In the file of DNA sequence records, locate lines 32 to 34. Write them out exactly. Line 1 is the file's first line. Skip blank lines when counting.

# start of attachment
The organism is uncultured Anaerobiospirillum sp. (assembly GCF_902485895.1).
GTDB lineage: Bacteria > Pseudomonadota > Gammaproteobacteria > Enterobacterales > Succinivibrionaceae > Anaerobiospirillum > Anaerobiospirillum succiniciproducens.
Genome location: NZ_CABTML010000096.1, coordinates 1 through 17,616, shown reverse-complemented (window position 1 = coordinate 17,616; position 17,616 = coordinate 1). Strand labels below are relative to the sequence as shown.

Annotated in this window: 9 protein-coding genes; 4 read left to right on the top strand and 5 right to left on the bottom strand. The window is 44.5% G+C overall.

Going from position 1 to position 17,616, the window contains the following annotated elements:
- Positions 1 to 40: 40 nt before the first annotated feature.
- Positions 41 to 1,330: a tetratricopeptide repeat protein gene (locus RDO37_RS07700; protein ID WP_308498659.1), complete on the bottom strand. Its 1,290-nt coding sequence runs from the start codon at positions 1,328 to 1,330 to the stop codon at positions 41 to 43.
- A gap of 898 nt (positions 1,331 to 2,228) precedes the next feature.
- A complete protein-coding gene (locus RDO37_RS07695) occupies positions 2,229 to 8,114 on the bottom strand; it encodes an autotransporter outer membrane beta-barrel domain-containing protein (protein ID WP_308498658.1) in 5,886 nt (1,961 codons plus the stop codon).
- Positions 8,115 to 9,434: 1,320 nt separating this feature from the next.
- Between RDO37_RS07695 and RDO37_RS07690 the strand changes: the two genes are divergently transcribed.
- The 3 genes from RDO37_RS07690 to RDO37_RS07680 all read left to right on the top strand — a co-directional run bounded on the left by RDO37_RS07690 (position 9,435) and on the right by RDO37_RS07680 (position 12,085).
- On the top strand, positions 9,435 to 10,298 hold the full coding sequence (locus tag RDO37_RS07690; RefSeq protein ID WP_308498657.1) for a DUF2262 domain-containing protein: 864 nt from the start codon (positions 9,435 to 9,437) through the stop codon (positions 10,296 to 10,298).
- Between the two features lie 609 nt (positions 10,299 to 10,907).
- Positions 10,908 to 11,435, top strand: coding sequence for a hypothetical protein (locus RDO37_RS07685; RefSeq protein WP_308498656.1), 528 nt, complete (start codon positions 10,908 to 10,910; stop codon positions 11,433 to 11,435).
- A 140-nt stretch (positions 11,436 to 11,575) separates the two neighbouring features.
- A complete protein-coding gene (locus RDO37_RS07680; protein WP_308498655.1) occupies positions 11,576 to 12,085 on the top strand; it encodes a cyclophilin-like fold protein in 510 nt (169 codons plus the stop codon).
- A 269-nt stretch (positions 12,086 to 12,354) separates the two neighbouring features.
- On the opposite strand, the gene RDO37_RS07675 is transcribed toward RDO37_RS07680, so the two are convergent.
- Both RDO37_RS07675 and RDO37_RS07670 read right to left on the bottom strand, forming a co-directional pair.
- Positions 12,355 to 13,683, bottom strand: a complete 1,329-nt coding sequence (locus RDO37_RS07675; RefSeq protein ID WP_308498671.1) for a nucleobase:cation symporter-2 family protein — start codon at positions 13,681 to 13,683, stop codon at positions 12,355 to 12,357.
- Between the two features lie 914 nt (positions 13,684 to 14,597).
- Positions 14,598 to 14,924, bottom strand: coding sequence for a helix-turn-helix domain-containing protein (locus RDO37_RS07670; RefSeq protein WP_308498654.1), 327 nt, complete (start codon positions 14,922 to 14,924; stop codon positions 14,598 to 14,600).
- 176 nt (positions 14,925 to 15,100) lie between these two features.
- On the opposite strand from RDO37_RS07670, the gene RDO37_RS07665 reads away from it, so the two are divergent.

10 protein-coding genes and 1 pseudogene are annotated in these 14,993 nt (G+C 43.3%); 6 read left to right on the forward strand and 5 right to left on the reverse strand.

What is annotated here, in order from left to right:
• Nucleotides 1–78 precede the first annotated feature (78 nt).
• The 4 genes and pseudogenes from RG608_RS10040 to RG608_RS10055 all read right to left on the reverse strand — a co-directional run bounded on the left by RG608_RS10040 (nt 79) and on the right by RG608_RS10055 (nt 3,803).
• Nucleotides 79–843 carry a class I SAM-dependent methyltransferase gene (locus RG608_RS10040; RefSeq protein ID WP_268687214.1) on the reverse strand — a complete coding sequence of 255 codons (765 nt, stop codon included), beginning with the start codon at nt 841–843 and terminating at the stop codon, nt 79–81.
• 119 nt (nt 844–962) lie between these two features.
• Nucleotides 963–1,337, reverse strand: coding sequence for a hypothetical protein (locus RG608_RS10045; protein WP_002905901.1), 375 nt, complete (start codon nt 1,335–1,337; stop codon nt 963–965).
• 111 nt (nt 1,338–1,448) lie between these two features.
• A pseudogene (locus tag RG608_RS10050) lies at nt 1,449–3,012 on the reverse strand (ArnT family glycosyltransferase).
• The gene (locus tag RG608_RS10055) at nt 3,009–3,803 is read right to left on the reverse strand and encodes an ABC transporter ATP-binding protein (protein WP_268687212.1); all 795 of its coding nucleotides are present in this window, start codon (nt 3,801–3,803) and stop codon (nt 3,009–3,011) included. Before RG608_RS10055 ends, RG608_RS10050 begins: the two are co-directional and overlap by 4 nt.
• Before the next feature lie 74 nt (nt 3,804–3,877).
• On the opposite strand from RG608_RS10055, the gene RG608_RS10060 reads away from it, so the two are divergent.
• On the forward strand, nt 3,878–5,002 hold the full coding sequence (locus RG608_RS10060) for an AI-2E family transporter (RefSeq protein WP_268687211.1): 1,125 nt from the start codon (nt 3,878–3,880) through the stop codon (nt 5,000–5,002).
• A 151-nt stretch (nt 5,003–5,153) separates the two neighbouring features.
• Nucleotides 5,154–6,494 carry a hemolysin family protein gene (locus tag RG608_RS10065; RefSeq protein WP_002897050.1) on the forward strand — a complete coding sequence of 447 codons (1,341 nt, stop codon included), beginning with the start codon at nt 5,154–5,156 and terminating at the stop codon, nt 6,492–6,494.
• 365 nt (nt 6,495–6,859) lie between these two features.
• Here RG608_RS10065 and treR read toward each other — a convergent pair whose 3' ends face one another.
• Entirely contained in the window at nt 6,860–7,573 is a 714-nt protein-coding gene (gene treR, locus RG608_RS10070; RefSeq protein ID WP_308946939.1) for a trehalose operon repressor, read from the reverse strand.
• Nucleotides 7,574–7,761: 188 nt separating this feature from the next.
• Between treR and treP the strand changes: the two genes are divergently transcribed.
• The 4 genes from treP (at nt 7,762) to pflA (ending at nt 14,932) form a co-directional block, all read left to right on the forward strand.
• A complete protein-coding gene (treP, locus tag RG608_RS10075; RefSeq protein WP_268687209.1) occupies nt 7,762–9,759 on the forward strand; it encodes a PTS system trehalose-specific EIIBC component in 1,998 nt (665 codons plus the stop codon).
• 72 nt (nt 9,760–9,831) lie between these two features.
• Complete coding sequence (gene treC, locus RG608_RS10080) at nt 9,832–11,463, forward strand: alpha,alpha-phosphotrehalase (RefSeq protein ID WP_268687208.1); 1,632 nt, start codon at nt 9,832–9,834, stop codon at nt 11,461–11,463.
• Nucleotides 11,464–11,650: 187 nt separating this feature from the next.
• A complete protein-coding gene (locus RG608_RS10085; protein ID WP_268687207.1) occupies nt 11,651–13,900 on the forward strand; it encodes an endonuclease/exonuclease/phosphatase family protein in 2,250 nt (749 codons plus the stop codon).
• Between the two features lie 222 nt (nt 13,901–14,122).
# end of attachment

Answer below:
• Nucleotides 963–1,337, reverse strand: coding sequence for a hypothetical protein (locus RG608_RS10045; protein WP_002905901.1), 375 nt, complete (start codon nt 1,335–1,337; stop codon nt 963–965).
• 111 nt (nt 1,338–1,448) lie between these two features.
• A pseudogene (locus tag RG608_RS10050) lies at nt 1,449–3,012 on the reverse strand (ArnT family glycosyltransferase).